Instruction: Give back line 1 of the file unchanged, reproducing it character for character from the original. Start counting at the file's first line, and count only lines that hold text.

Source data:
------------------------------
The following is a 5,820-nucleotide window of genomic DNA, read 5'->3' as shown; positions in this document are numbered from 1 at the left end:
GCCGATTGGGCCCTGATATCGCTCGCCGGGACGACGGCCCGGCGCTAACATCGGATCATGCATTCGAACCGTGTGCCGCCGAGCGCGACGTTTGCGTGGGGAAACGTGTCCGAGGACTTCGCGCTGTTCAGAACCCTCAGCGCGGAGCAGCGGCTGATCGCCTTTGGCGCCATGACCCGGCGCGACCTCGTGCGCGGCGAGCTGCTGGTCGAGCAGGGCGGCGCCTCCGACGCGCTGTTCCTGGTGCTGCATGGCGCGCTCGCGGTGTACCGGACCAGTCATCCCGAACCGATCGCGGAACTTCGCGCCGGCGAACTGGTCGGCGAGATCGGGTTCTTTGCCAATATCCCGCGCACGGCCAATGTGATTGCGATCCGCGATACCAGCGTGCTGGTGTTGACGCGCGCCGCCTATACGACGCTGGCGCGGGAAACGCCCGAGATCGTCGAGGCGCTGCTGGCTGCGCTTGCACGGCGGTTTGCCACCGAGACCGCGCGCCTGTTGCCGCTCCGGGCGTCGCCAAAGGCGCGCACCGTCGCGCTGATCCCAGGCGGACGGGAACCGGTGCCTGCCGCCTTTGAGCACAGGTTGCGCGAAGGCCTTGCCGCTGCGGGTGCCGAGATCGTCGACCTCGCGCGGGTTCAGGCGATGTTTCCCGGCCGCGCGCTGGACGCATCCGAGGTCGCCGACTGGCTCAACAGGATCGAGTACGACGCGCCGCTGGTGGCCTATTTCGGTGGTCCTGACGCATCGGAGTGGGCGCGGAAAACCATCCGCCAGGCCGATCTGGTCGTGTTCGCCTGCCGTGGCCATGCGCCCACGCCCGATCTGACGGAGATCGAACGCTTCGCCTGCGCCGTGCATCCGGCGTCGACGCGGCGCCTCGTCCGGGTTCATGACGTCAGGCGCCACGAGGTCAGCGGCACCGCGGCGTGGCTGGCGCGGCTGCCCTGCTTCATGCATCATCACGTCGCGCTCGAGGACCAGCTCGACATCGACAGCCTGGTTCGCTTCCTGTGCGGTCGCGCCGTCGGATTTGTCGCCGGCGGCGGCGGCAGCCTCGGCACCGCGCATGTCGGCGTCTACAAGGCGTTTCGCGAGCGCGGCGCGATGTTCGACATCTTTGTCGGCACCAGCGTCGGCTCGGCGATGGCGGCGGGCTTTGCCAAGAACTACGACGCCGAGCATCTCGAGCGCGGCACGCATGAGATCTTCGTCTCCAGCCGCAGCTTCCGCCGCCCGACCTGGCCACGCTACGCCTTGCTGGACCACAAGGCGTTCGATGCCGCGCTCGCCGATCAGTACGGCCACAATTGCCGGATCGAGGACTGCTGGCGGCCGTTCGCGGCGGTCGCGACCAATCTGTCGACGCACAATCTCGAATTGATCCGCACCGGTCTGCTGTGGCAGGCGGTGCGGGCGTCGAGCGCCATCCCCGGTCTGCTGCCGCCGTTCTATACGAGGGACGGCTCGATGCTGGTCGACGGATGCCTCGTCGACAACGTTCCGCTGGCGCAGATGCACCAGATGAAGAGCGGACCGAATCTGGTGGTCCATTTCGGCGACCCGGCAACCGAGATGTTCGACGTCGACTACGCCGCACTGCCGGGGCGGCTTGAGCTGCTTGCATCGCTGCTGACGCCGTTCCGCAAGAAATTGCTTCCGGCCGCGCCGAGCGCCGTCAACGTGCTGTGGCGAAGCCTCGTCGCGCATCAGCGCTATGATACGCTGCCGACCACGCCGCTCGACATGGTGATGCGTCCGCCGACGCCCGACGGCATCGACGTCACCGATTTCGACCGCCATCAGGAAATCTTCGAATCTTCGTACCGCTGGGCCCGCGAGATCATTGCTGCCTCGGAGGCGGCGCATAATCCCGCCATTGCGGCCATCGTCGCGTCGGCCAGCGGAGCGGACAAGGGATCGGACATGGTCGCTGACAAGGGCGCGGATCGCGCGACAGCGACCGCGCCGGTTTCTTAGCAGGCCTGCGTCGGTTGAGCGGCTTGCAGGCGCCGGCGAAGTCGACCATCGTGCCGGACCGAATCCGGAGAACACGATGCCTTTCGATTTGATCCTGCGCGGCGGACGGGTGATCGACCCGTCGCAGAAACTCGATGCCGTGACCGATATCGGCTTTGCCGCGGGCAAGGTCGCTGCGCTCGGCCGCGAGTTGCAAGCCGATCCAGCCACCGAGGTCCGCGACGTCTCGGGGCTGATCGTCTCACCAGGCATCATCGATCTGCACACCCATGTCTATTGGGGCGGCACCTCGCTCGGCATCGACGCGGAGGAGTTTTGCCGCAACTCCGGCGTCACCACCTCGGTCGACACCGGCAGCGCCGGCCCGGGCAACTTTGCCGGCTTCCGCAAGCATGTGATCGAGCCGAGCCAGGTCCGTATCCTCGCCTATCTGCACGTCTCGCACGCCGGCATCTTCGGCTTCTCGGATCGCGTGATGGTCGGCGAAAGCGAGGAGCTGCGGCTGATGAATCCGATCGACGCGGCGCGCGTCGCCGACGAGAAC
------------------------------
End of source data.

The following is a 5,820-nucleotide window of genomic DNA, read 5'->3' as shown; positions in this document are numbered from 1 at the left end: